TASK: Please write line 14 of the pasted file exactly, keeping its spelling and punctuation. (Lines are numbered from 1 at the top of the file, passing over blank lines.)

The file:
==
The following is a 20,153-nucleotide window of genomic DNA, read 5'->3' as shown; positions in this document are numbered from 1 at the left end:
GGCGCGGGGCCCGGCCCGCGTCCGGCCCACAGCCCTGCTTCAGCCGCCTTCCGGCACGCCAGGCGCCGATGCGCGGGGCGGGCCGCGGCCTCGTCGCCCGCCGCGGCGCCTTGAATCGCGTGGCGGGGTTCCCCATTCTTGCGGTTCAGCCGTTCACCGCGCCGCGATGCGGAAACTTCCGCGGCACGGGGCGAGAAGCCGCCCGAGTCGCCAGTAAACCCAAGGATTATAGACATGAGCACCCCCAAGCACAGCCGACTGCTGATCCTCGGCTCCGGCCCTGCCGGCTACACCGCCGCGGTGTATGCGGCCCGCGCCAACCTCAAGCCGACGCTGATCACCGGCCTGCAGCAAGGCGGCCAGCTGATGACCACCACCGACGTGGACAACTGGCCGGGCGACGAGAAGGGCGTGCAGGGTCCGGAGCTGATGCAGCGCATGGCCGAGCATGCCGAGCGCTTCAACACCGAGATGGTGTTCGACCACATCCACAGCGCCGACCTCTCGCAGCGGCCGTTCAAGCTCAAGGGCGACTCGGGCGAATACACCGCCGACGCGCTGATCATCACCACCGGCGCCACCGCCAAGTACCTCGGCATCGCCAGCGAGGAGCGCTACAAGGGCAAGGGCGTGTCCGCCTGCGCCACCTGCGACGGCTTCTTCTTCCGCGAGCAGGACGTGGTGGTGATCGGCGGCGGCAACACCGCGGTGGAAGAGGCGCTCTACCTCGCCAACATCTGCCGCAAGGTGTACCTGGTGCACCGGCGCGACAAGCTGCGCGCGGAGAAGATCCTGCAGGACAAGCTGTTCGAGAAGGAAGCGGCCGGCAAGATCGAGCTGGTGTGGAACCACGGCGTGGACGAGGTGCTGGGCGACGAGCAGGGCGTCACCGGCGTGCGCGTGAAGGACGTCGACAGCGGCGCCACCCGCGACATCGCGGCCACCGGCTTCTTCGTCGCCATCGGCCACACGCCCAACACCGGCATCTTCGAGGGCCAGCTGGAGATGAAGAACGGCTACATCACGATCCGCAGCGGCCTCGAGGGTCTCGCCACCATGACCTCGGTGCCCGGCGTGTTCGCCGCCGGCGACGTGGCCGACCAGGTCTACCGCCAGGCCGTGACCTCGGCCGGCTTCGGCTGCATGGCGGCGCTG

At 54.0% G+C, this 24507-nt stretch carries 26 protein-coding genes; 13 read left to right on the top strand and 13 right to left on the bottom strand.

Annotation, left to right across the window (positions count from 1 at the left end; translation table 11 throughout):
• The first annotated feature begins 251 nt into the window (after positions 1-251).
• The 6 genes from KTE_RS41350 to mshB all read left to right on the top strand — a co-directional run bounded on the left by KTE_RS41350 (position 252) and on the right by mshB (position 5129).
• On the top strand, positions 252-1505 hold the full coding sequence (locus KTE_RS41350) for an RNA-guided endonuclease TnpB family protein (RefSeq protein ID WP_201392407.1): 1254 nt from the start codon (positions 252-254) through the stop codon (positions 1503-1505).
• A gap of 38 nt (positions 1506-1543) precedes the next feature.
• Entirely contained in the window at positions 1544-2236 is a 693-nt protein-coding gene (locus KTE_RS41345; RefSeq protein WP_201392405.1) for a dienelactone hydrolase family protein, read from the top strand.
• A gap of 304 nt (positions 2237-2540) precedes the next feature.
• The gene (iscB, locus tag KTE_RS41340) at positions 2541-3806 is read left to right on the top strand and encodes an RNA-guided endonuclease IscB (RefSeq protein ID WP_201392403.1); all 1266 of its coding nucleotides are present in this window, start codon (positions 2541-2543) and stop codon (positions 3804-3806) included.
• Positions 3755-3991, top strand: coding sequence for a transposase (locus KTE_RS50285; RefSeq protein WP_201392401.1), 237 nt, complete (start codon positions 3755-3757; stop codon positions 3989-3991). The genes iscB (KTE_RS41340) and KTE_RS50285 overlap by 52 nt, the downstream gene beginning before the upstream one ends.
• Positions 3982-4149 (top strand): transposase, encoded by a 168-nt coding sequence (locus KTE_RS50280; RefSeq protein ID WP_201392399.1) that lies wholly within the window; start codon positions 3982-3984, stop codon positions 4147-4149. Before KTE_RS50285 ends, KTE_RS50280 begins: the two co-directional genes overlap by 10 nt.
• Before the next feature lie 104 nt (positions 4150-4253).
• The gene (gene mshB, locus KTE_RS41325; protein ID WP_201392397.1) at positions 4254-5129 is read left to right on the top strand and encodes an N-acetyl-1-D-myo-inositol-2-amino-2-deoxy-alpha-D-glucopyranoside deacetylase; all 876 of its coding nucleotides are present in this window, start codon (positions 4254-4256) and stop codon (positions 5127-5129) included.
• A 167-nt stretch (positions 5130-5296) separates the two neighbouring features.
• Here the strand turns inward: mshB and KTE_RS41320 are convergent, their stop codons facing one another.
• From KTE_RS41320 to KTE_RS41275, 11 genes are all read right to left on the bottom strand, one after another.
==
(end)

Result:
• Before the next feature lie 104 nt (positions 4150-4253).